If you've read my articles over the course of the playoffs or watched my Twitter, you'll know that my main criticism of Scott Brooks has centered around his unwillingness to sit Kevin Durant. It was probably the biggest strategy shift he made when Russell Westbrook went out with injury, and it was one of the most disastrous.
At this point, I'd like to let the stats speak. Here's Kevin Durant's fourth quarter shooting performances in every game after Russell Westbrook's injury. He played at least 42 minutes in every single appearance, and only sat during the second half three times.
|Game 3, HOU||47:16||3-7||WIN|
|Game 4, HOU||42:00||2-3||LOSS|
|Game 5, HOU||44:42||0-5||LOSS|
|Game 6, HOU||43:13||4-7||WIN|
|Game 1, MEM||43:42||6-9||WIN|
|Game 2, MEM||42:34||4-7||LOSS|
|Game 3, MEM||45:44||1-4||LOSS|
|Game 4, MEM||48:19||2-8||LOSS|
|Game 5, MEM||48:00||1-5||LOSS|
Obviously these stats don't tell the whole story, but from the table, you can glean two general trends. For one, a solid offensive performance from Kevin Durant is absolutely essential if the Thunder are going to win without Westbrook. For two, you can see that as the minutes increased, his stats only got worse.
Critics might point to the fact that Durant was playing similarly long stretches during the 2011 and 2012 playoffs, where he averaged 43 minutes and 42 minutes, respectively. But in those situations, he was playing his normal role, which is basically scoring and rebounding. This year, after Westbrook injury, he was forced to be a 6'10" point guard, setting up plays and creating all of his own looks. Furthermore, he was looked to as a defensive stopper, grabbing tough assignments. During the Houston series he had his hands full with Chandler Parsons, and during the Memphis series he occasionally had to bang in the post with Marc Gasol. His presence as a post defender only increased over the course of the Memphis series, and as a result, his performance suffered.
Critics might also point to LeBron James, who successfully played under a similarly grueling pace in the 2012 playoffs. In fact, his stats from that year are almost an exact mirror of Kevin Durant's stats from this year's playoffs, except for the fact that he was more successful and efficient.
What made LeBron a better clutch player, despite playing the same amount of minutes?
For one, he always took a rest in the second half. The rest would usually go no more than two or three minutes, but it's something that was absolutely essential to his success. It gives him a time to mentally relax and prepare for the final minutes of action. Yes, I know that timeouts are longer in the playoffs, but sitting out is different than resting during a timeout.
Don't believe me? Go up in the article and look at the three times Kevin Durant happened to sit during the second half. Those came during Games 3 and 4 against Houston, and Game 2 against Memphis. They were three of Durant's f best offensive performances.
Secondly, LeBron didn't handle the ball nearly as much. He has similar assist numbers, but most of his passes come with him standing still on the perimeter, merely passing it to the open man. This works effectively because he draws pressure and the Heat have an array of shooters that love to space the floor. The Thunder are structured differently, with not nearly as many shooters. As a result, Durant has to work more for his assists, drawing pressure so that somebody can get open in the post or mid-range.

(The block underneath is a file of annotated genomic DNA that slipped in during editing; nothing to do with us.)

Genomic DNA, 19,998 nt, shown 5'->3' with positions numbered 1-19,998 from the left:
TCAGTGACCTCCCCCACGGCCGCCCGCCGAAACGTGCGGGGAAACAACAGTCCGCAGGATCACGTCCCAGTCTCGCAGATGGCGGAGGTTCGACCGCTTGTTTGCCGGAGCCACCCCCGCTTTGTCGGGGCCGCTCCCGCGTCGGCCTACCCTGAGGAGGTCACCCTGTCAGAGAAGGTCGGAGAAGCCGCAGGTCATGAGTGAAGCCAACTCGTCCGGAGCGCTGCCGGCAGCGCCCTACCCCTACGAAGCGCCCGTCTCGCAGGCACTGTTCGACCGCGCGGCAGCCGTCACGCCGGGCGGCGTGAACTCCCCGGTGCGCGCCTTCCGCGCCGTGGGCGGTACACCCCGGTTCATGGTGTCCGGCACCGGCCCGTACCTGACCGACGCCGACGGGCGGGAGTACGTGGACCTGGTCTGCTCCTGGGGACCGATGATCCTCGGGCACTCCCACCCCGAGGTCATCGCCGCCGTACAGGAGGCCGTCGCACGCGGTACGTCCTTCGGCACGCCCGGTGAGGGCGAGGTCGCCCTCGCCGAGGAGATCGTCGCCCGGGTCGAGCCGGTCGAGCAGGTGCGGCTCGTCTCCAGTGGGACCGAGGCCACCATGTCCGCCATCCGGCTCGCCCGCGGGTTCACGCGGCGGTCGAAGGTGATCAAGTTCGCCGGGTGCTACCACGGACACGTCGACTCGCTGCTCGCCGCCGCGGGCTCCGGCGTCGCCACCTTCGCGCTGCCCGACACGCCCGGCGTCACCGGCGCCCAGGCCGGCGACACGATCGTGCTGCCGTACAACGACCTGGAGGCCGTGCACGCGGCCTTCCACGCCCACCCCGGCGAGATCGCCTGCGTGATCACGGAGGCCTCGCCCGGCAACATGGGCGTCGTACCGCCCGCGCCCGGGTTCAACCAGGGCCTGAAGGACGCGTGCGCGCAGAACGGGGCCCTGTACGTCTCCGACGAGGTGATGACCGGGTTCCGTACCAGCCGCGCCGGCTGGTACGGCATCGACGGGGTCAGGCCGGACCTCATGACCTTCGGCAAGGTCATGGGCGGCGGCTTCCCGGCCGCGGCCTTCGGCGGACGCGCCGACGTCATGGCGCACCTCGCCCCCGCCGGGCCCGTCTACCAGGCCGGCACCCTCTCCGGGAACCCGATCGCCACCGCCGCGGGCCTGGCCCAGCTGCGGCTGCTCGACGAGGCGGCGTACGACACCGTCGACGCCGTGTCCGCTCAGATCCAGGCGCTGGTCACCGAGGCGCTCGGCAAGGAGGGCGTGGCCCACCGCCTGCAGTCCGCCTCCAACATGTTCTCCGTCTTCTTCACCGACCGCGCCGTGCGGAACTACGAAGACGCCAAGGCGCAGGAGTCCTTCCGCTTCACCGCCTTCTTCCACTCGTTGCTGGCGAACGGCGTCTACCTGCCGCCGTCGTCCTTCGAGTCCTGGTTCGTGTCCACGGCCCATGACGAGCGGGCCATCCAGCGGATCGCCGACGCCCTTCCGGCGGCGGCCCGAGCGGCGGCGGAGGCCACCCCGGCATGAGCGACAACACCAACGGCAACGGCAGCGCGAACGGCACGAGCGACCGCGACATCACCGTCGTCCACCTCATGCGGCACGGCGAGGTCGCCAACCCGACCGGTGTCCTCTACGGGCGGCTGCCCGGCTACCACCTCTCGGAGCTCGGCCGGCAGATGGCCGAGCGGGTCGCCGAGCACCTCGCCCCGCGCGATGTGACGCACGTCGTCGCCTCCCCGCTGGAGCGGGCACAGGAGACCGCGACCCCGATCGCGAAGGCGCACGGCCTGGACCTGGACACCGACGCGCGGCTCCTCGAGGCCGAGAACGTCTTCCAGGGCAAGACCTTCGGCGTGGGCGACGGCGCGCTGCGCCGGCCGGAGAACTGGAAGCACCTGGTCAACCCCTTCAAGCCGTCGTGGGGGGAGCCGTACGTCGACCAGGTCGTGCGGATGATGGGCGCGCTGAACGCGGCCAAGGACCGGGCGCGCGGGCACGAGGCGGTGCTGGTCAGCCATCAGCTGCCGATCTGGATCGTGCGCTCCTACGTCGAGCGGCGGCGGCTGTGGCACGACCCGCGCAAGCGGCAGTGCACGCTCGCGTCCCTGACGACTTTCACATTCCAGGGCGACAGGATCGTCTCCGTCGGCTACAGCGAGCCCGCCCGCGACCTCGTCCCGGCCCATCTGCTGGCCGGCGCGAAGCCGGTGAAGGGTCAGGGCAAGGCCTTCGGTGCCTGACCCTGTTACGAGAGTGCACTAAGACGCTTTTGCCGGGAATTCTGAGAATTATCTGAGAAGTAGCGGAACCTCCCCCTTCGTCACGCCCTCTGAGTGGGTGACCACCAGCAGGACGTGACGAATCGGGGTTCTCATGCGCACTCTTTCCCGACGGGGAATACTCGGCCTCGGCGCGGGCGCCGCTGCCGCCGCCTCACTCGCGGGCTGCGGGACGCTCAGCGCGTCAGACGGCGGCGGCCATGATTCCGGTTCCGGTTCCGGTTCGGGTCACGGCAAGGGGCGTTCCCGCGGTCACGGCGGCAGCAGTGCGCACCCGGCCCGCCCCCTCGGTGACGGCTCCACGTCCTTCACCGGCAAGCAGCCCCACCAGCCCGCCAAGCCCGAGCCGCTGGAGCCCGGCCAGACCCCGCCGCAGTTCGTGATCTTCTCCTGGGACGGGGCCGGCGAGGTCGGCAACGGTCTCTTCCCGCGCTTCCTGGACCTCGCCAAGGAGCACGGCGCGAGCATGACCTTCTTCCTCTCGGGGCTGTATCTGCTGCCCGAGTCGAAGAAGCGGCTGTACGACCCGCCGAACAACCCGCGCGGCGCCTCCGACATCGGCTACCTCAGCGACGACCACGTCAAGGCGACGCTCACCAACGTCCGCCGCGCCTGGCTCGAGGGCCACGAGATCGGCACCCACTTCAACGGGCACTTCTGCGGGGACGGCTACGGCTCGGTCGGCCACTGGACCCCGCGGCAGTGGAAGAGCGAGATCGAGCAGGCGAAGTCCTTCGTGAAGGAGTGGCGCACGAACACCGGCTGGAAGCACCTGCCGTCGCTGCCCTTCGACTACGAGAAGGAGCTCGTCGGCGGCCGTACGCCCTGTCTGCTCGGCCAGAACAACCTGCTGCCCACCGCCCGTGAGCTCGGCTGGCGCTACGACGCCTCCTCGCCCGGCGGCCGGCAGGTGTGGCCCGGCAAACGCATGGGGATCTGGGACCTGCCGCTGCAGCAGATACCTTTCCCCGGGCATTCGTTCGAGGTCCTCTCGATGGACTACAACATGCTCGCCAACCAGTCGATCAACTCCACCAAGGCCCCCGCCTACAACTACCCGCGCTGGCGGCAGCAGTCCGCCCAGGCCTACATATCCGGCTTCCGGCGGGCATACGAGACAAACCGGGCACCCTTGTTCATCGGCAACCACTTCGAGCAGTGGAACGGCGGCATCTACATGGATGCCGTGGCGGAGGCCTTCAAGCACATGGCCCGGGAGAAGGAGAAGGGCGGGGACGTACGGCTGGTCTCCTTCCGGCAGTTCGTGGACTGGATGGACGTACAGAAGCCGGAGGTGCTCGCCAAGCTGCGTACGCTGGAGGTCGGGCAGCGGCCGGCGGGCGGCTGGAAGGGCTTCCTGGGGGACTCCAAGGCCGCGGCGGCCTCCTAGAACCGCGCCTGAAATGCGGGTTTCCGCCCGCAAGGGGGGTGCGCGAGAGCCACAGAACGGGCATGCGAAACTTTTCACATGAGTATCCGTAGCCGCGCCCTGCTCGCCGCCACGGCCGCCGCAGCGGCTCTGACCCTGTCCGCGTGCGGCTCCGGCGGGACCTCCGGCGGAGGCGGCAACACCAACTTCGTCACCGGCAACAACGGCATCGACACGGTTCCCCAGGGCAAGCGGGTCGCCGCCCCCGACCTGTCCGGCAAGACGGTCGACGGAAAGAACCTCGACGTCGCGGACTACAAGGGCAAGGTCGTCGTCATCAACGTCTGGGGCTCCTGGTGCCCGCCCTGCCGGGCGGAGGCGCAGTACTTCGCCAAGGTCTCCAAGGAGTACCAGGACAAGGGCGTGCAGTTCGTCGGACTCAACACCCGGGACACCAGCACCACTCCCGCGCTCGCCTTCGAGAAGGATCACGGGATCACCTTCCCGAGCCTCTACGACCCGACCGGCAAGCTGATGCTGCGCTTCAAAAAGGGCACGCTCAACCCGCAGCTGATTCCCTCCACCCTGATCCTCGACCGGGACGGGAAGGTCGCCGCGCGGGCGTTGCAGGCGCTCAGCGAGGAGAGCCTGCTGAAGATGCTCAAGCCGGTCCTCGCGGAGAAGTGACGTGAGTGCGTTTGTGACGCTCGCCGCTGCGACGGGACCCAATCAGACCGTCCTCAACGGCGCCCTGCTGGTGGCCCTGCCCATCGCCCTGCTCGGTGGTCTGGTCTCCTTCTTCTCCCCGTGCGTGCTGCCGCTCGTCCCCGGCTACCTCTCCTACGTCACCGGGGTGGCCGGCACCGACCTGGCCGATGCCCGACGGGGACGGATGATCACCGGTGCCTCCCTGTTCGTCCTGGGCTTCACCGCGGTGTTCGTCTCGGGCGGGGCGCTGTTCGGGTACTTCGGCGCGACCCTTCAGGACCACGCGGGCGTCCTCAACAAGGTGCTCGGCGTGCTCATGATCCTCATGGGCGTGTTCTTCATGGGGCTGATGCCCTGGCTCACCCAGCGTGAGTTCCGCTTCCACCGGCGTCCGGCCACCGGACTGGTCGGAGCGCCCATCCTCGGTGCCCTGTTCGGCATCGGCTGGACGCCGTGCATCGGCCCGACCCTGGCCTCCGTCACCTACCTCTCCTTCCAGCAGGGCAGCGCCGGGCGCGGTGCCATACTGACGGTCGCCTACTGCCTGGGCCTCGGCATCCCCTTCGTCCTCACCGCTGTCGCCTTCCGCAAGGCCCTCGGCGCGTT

This is by no means an insult to LeBron, who would get his assists in the same way should the Heat call for it. But he wasn't always in such an advantageous ball handling situation. While playing for the Cavaliers in the playoffs, he was part of a much more traditional attack, one that basically forced him to be part-time PG, like Durant is now. His minutes were similarly high, but his shooting numbers were noticeably lower. He did see his shooting pick up as his career with Cleveland went on, but he still struggled with fatigue at the end of games.
You could also make the argument that Kevin Durant needed to play extended minutes, because the Thunder were in an incredibly vulnerable position without him. But that argument is complete hogwash. During the final four games of the Houston series, the Thunder's overall +/- without Durant on the floor was +10. During the entire Memphis series, the +/- ratio was only at -7. Basically, the Thunder can afford to play without Durant. He's important, but they're competent without him. In any case, a few less minutes of Durant can't nearly be as disastrous as a terrible shooting performance in the fourth quarter from your star player.
I'm not here to pin everything on Durant's fatigue. There were plenty of more important factors in the Thunder's losses to Memphis and Houston. At times, it seemed like Durant's poor clutch performance was the least of their concerns. But this problem as easily the most fixable. Just a few more minutes of rest, a bit more offensive responsibility given to Reggie Jackson, or a less taxing defensive assignment could have turned the tables in the Thunder's favor.
One thing that I think is lost in this whole ordeal is the fact that Kevin Durant is one of the most clutch players in the league. This is the same guy who's nailed buzzer beater after buzzer beater. He's gone through outrageously efficient stretches in the fourth quarter where the Thunder simply hand the ball off to him and let him take over. This year's playoffs saw none of that Kevin Durant, because he was simply too exhausted to make a difference.
I may be beating a dead horse at this point, with the nearly unbreakable Russell Westbrook set to return next year and this situation unlikely to repeat itself. But Scott Brooks continuously rode his best horse to death, and it may have cost Oklahoma City the whole stable.
Do you think Coach Brooks should have handled Kevin Durant's role differently? Let us know in the comments!